Roberto A. Rodríguez Torres
UPR-Humacao

REU program-Summer 2011
Univ. of Wisconsin - Madison
Madison, WI 53706

roberto dot rodriguez17 at upr dot edu

Research projects of other REU students

Pine Bluff Observatory


Spectral Response of the [OII] Spatial Heterodyne Spectrometer

Introduction

The temperature and ionization conditions within the WIM appear to differ significantly from conditions within the classical HII regions immediately surrounding O stars. The evidence is provided by observed spatial variations in the intensity ratios of various nebular forbidden lines. For example, the anomalously strong [NII] 6584/Hα and [SII] 6716/Hα, and weak [OIII] 5007/Hα emission line ratios (compared to classical HII regions) indicate a low state of ionization with few ions present that require ionization energies greater than 23 eV (Madsen et al. 2006; Haffner et al. 1999; Rand 1997).

While photoionization models incorporating a low ionization parameter U (the ratio of photon density to gas density) are generally successful in accounting for the low ionization state of the ions (see, e.g., Domgörgen & Mathis 1994), they fail to explain the observations in detail, in particular the large variations in some of the line ratios. Haffner et al. (1999) have shown that these emission line observations can be readily explained if the large variations in [NII]/Hα and [SII]/Hα are due primarily to variations in the electron temperature Te rather than due to variations in the ionization parameter. For the Milky Way, they found that variations in Te between 7000 and 10,000 K would produce the observed variations in the line ratios. Therefore, an important question is whether the line ratio variations are indeed due primarily to variations in temperature, and if so, what is the source of this extra heat.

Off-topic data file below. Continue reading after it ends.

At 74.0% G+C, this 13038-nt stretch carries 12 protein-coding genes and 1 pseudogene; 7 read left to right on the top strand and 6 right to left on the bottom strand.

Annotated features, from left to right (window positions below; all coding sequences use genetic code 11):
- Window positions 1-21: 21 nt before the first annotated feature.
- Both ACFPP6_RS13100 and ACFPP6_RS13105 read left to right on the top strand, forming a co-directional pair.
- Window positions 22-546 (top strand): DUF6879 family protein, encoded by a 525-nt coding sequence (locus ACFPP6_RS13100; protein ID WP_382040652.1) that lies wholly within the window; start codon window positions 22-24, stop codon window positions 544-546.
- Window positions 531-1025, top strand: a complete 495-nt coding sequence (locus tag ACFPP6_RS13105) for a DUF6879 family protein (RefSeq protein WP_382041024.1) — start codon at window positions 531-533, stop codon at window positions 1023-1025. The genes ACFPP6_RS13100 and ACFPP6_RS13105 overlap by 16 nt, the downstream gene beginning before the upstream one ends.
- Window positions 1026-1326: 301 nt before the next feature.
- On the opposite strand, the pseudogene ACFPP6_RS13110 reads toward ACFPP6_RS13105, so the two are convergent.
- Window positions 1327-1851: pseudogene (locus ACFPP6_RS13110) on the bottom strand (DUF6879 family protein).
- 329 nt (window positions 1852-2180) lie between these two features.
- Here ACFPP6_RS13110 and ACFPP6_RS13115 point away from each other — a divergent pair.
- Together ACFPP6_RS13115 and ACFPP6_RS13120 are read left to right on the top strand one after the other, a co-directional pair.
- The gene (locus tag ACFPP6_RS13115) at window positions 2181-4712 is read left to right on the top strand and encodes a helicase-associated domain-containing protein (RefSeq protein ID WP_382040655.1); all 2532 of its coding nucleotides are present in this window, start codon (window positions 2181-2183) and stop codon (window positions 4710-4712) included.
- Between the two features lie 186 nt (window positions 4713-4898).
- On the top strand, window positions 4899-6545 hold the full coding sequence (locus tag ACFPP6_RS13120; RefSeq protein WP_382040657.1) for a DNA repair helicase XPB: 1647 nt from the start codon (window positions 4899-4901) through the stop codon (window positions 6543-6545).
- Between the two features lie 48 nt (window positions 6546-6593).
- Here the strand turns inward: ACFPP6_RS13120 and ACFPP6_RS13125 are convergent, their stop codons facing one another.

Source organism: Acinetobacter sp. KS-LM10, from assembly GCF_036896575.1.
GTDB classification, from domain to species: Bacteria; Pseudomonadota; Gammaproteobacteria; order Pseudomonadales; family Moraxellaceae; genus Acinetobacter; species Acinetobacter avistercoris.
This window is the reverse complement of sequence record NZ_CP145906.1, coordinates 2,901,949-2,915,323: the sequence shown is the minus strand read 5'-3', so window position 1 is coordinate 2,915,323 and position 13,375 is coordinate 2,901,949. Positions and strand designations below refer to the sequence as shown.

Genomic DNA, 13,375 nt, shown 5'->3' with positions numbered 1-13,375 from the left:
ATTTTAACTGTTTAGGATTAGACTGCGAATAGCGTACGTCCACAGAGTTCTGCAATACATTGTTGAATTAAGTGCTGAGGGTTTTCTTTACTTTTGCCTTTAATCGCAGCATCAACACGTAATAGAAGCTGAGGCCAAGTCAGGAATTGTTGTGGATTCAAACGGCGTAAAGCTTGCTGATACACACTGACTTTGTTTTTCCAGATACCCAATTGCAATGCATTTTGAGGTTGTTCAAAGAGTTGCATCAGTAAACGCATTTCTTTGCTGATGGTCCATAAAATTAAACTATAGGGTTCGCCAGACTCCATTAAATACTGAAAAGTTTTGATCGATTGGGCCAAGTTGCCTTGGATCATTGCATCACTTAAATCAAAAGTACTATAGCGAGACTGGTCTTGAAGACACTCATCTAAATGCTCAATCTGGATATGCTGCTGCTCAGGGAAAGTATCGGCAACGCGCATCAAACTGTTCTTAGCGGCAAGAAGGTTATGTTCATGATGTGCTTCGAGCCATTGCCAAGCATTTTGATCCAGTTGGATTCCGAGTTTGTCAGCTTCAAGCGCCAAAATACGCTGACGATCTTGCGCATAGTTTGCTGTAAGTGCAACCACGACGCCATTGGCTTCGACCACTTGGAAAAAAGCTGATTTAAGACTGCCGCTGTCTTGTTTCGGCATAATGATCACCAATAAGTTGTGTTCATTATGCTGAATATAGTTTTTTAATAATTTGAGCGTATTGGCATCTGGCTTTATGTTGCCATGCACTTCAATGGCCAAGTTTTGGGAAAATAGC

The interstellar medium (ISM) plays a vital role in the ongoing cycle of stellar birth and death, and galactic evolution. However the role of interstellar matter, from how its properties are influenced by stars to how, in turn, its properties influence star formation is poorly understood. Within the past decade substantial strides have been made towards unraveling the mysteries of a major ISM component, the widespread warm ionized medium (WIM). The advances were enabled by innovative spectroscopic techniques to detect and study extremely faint interstellar emission lines in the visible spectral region. With such observations it is possible to explore the connection between the Galactic disk and halo as energy and gas are transferred away from massive star-forming regions to large distances from the midplane.

An especially exciting development in this area is the evidence for temperature variations and the existence of a previously unrecognized source of heating within the WIM. The emission line of ionized oxygen in the near ultraviolet spectral region (3727 Å ) is key to exploring variations in temperature and ionization state within the gas, and for investigating the role of this additional heating. However, conventional Fabry Perot spectrometers are not well suited for such wavelengths. For this reason, a technique known as Spatial Heterodyne Spectroscopy (SHS) was used this summer in order to study this emission line.

This instrument is a type of Fourier transform spectroscopy (FTS) based on a modified Michelson interferometer in which the mirrors have been replaced by diffraction gratings. These gratings produce Fizeau fringes of wavenumber-dependent spatial frequency. They also have optical tolerances much more relaxed than conventional Fabry Perots.


Motivation